Examines your GnuPG keyring to check for conformance to modern standards.
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Examines your GnuPG keyring to check for conformance to modern standards.

Why is it called prague?

Because I needed a memorable name, and it Czechs keys.

How do I run it?

  1. chmod +x the script
  2. ./prague > output.csv
  3. Open output.csv in the spreadsheet of your choice

What do I need to run it?

UNIX, Python 3.6, and GnuPG 2.0.15 or later. There are no other dependencies.

What does it check for?

  • RSA, DSA, and/or Elgamal keys smaller than 3072 bits. These are considered too short for long-term security.
  • Elliptical curve keys smaller than 256 bits. Likewise.
  • Elgamal signing keys. These haven't been supported in many years, and for good reason.
  • SHA-1 shadowing. Since SHA-1 is a MUST hash algorithm, any hash algorithm listed after it in your key preferences will never be used: GnuPG will reach SHA-1, realize everyone supports it (since it's a MUST), and go no further. To prevent SHA-1 from being used preferentially, it must be your least-preferred hash. If SHA-1 is positioned such that other choices will never be reached, these are said to be shadowed.
  • 3DES shadowing. Same as above, except 3DES is the MUST cipher algorithm.
  • Old ciphers being preferred over newer ones. Newer ciphers, such as AES, are much better than older ones (Blowfish, CAST5, IDEA, and 3DES). Supporting old ciphers is okay, but preferring them over newer ones is a bad idea.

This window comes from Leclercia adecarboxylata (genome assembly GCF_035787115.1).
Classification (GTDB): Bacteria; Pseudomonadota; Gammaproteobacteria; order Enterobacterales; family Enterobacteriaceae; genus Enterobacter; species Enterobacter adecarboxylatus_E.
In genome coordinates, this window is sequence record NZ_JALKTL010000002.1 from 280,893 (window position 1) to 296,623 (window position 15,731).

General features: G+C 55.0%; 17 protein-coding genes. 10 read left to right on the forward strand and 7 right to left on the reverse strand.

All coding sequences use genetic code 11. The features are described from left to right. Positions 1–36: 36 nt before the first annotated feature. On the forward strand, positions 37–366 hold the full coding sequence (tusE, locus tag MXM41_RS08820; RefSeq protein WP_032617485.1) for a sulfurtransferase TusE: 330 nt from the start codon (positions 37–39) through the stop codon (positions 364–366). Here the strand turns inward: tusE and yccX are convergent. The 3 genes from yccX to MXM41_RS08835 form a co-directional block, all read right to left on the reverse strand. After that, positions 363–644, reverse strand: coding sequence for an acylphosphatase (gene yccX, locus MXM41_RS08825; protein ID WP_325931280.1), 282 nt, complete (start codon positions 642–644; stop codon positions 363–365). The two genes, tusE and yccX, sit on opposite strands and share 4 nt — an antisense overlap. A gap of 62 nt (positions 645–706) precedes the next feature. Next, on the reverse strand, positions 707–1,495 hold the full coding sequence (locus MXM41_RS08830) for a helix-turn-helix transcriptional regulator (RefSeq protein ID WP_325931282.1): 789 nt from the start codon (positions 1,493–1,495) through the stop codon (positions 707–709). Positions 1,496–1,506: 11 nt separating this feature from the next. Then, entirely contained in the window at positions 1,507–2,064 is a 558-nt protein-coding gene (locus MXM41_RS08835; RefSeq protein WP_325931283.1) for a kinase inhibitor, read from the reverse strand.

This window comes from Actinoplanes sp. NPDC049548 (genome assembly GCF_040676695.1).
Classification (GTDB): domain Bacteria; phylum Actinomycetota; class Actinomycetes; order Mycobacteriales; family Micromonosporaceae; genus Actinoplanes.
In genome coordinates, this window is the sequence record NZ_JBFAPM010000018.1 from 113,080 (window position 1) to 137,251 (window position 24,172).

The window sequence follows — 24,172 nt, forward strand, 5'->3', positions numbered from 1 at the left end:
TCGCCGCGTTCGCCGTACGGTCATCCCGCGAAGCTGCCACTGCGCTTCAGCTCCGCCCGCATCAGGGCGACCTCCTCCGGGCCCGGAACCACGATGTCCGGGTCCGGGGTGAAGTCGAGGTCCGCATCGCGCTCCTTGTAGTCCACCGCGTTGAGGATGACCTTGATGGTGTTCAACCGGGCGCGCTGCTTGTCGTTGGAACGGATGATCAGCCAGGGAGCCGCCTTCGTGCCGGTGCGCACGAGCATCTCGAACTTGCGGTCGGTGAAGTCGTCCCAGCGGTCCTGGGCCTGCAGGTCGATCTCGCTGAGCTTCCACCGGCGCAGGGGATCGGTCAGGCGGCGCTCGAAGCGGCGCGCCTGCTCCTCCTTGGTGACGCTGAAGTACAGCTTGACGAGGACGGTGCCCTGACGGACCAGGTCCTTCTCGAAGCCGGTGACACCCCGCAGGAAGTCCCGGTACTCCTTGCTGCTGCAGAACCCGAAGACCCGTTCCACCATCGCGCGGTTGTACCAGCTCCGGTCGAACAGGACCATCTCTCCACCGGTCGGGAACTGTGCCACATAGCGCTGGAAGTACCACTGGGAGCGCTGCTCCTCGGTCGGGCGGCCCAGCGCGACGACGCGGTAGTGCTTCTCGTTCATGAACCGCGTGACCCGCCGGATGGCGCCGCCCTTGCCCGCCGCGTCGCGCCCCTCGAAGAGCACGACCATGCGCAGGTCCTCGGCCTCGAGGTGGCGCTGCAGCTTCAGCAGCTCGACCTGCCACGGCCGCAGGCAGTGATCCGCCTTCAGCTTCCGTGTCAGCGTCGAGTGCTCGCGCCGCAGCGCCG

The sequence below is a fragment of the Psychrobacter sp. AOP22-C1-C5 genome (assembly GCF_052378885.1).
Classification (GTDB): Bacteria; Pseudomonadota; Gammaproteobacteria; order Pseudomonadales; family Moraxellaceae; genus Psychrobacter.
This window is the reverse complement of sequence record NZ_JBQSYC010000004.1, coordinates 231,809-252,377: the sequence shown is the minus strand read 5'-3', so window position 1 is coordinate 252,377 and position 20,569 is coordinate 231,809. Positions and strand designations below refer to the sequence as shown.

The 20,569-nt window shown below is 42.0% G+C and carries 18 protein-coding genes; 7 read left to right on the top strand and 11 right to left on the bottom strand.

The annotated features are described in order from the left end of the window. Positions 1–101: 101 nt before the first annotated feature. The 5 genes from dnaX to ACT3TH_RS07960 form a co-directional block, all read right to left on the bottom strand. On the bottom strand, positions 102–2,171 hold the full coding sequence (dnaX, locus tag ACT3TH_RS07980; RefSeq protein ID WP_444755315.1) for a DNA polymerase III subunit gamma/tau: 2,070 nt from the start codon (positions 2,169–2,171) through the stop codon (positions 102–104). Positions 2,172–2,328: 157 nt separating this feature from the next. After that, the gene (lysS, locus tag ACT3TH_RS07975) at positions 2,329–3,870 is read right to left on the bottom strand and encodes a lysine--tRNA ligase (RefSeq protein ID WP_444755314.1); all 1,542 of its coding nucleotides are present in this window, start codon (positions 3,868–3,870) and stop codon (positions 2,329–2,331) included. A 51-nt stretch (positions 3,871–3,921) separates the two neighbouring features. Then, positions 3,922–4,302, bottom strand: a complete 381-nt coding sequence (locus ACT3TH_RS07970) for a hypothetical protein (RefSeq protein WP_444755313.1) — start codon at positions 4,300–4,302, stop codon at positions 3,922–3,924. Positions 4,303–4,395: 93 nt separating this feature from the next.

• MD5 support. MD5 is a completely broken hash. If your key advertises MD5, that's a problem.
  • RIPEMD-160 being preferred over the SHA-2 family. Similar logic to "old ciphers being preferred over newer ones".
  • Lack of MDC support. If your certificate doesn't advertise MDC support, that's a serious problem.

How do I fix these problems?

  • Short subkeys. If your subkeys are too short, create new ones with gpg --edit-key [key ID] addkey and revoke them with revkey. Upload your new key to the keyservers. You're done.
    • Read the GnuPG instructions before you revoke anything.
  • Short primary keys. Add the lines default-preference-list AES256 AES SHA512 SHA256 BZIP2 ZIP ZLIB and cert-digest-algo SHA512 to your ~/.gnupg/gpg.conf file. Then generate a new key and migrate to it.
  • Shadowing and preference issues, and/or MD5 support. gpg --edit-key [keyid] setpref AES256 AES SHA512 SHA256 BZIP2 ZIP ZLIB will fix these nicely. Don't forget to upload your key to the keyservers.
  • Lack of MDC support. Good question. Ask Werner.

What output does it create?

GnuPG will (probably) throw some data to stderr. prague will throw Excel-formatted .csv output to stdout. You can capture it by ./prague > output.csv and load it up in the spreadsheet of your choice.

How reliable is it?

The best I can say is it works for me, and I welcome bug reports.

Does it do any logging?

Yes: it writes prague.log to your homedir.

How is it licensed?

See the LICENSE file. Two-clause BSD. Share and enjoy.